After the government awarded the deal to the Overland Mail Company in March 1861, Russell and Co. salvaged what they could of their business by permitting the use of the Pony Express route and overseeing its eastern portion — on the condition that control of the company would pass to Overland Mail by July 1 — and that the Pony would cease operations altogether when the transcontinental telegraph line was finished.
That moment came when the line connecting east to west was completed at Salt Lake City on October 24, 1861, eliminating the need for the intrepid riders who raced day and night through relentless weather and unforgiving terrain to service the public. Per West Like Lightning, the October 26 edition of Sacramento Union published a tribute that listed the Pony's official accomplishments, including a total of 34,753 letters carried over 308 runs and a distance of 616,000 miles, with just one mochila, which means “backpack” in Spanish, of letters reportedly lost.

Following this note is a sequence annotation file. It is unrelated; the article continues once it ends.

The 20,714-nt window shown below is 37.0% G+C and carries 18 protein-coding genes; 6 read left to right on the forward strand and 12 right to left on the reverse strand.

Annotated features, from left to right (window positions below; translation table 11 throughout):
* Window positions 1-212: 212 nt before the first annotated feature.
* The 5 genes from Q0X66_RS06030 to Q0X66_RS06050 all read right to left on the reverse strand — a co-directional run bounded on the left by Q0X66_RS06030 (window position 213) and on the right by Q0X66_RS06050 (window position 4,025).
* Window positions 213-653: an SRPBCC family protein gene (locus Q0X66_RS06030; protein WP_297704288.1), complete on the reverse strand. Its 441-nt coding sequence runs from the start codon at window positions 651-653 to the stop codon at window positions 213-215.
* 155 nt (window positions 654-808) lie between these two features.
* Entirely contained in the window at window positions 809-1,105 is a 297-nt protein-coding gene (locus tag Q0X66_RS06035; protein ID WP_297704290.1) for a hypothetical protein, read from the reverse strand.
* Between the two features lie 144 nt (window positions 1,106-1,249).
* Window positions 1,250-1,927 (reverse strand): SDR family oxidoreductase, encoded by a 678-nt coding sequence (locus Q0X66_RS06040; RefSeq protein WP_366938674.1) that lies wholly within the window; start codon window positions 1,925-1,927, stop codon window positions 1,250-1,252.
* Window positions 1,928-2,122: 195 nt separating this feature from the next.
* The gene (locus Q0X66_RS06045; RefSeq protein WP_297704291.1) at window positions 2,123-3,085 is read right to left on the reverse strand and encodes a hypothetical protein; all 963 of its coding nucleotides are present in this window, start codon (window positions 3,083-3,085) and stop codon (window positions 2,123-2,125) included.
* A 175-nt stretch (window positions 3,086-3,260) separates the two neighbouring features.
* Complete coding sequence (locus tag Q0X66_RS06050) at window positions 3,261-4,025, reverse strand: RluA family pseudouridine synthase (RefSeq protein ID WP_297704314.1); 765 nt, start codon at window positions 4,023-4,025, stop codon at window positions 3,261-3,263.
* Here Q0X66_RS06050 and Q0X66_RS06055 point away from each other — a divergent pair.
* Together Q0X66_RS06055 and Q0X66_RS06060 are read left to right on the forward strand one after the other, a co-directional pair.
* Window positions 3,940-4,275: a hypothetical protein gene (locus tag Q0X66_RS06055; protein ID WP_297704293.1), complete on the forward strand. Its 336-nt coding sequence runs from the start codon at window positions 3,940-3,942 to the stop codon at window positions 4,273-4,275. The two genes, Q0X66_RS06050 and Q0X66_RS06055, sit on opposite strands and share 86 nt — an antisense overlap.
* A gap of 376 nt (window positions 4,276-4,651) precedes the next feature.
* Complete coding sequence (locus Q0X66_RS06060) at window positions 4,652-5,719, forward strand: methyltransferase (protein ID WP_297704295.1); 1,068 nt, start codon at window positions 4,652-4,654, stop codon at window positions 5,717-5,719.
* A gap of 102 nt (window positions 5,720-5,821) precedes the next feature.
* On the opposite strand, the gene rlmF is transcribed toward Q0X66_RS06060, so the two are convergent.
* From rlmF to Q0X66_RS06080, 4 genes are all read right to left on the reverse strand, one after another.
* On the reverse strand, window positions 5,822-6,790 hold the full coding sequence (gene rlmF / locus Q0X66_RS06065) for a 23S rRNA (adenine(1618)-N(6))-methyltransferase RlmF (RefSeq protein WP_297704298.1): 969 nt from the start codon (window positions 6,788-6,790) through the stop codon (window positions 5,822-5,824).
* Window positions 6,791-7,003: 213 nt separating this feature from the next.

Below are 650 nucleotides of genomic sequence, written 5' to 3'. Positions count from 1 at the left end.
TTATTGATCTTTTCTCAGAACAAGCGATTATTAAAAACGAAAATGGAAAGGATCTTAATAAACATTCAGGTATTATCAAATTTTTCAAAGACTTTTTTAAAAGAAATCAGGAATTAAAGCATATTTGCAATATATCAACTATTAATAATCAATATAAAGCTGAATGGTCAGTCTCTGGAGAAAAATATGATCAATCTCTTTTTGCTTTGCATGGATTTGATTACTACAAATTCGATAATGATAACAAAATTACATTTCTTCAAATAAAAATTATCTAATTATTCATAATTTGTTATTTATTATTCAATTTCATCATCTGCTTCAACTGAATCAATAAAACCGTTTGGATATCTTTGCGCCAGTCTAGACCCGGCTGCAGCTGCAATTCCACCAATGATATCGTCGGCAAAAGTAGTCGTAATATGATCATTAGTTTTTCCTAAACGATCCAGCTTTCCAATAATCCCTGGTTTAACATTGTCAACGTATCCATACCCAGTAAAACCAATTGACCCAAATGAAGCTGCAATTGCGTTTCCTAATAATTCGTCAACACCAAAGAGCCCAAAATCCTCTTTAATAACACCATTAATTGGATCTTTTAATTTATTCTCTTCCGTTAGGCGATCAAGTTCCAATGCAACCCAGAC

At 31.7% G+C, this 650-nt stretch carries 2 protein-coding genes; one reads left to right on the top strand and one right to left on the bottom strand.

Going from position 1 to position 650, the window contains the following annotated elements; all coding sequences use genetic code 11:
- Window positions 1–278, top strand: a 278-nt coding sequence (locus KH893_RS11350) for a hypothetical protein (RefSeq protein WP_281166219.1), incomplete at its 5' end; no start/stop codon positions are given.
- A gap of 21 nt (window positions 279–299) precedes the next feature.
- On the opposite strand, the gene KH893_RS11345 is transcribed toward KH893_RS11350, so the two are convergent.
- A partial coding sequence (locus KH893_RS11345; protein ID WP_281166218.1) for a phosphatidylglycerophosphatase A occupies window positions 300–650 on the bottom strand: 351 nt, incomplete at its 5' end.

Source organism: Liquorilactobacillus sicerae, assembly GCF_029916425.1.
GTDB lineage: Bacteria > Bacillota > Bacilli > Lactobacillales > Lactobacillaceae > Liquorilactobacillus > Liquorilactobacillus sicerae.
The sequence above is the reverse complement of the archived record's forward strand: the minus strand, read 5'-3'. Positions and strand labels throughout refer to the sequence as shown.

The Pony’s Legend Endured Through the Tall Tales of Buffalo Bill Cody
The Pony Express quickly faded from the public record, as the country was swept up in the Civil War and then in the rapid social and industrial changes that followed. But its memory came roaring back with the popularization of dime novels that celebrated American frontier life and its larger-than-life characters.
The bygone service got a major boost from Buffalo Bill Cody, who featured a Pony Express segment as part of his immensely popular touring Wild West shows that ran into the second decade of the 20th century. Cody claimed to have been a Pony man himself and the true owner of its long-distance riding record, though many historians agree that he was probably too young to have been prominently involved.
Regardless, it was the exciting and likely tall tales told by Cody, Fry, Haslam, and other riders that enabled the Pony Express to outlive its brief moment in time. Celebrated today through the creation of the National Pony Express Association, and the official designation of a historic trail of the National Park Service, the legend of the Pony Express endures.